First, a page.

Sixty-five years after a double-edged sword of a movie called Child Bride of the Ozarks professed to indict the custom of underage marriage – while courting a leering, voyeuristic audience, naturally – the issue remains urgent. Last month’s raids upon a polygamist sect in Texas demonstrate that such persistence, involving girls scarcely into their teens, belongs as much to the presumably Civilized World as to the more thoroughly well-hidden corners of the planet: The Yearning for Zion Ranch had hidden in plain sight, a Third World concentration camp, bunkered in alongside Mainstream Amerika.
Meanwhile in the Dominant Culture, a Florida-based plastic surgeon named Michael Salzhauer has published a cartoon-storybook testament to female objectification called My Beautiful Mommy (Big Tent Books) that purports to “[guide] children through Mommy’s [cosmetic] surgery and healing process in a friendly, nonthreatening way” – nonthreatening, that is, until one grasps the deeper message: Looks are everything, and you get what you can pay for. The greater objective would appear the preconditioning of a next generation of face-lift addicts: Better start saving up now, girlie, and maybe develop an eating disorder as a prelude.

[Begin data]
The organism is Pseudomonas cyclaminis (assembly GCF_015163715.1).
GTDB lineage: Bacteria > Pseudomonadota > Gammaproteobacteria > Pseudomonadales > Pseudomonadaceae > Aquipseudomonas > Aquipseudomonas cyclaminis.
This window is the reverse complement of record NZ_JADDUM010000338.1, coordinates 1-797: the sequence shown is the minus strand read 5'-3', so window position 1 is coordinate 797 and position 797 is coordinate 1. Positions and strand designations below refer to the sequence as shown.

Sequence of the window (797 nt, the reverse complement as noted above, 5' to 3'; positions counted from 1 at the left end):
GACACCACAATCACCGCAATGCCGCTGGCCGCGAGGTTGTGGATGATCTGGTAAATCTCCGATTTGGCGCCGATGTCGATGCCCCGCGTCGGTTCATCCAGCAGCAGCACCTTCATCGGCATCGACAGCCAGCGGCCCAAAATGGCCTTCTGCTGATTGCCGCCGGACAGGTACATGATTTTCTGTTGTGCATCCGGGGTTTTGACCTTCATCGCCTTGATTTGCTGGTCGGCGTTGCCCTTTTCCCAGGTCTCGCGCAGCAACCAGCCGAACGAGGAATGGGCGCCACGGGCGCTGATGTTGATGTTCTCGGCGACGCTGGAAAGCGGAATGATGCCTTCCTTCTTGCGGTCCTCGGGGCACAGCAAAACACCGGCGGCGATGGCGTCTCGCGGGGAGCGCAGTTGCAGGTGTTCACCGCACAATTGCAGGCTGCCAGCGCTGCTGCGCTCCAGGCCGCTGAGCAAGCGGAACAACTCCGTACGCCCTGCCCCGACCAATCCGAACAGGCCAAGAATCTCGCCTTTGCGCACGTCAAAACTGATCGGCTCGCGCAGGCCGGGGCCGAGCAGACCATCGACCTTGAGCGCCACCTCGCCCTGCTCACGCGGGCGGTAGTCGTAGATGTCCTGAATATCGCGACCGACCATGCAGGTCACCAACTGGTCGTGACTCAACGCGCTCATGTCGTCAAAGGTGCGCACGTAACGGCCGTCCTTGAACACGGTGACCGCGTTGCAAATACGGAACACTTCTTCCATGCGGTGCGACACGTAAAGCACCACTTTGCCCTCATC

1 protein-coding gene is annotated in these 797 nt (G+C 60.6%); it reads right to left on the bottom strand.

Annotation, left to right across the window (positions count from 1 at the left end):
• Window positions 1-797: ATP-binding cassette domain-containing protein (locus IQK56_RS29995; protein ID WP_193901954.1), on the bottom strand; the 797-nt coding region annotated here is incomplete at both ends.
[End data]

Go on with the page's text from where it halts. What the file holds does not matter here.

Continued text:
So which sector, or sect, is the less civilized? The backwater zealots who propose to wait out the Apocalypse in round-robin conjugal confinement with “brides” young enough to be their granddaughters? Or the proponents of glamour-at-a-price?
Dr. Salzhauer’s idealized Beautiful Mommy, as pictured on the cover of that scrofulous little book, calls to mind nothing so much as an over-glamorized Britney Spears or Miley Cyrus, perhaps a Bratz-meets-Barbie: Never too young to aspire to such artificiality, never too old to lay claim to it, given a loaded checkbook. Photographs from the Yearning for Zion round-up suggest nothing so much as some 19th-century agrarian-society re-enactment, but the forcibly modest attire of the young women involved conveys an aspect more ominous than bucolic.
About that movie…
My lingering impression of Harry Revier’s Child Bride of the Ozarks has hinged more upon featured player Angelo Rossitto (1908–1991) than with any social-agenda implications. Rossitto, a pioneering dwarf player of Old Hollywood, had reminisced fondly about Child Bride during a series of late-in-life interviews for the Forgotten Horrors film-history books. George Turner’s and my chapter on Child Bride in Forgotten Horrors 2, in turn, deals as much with Rossitto as with the picture itself.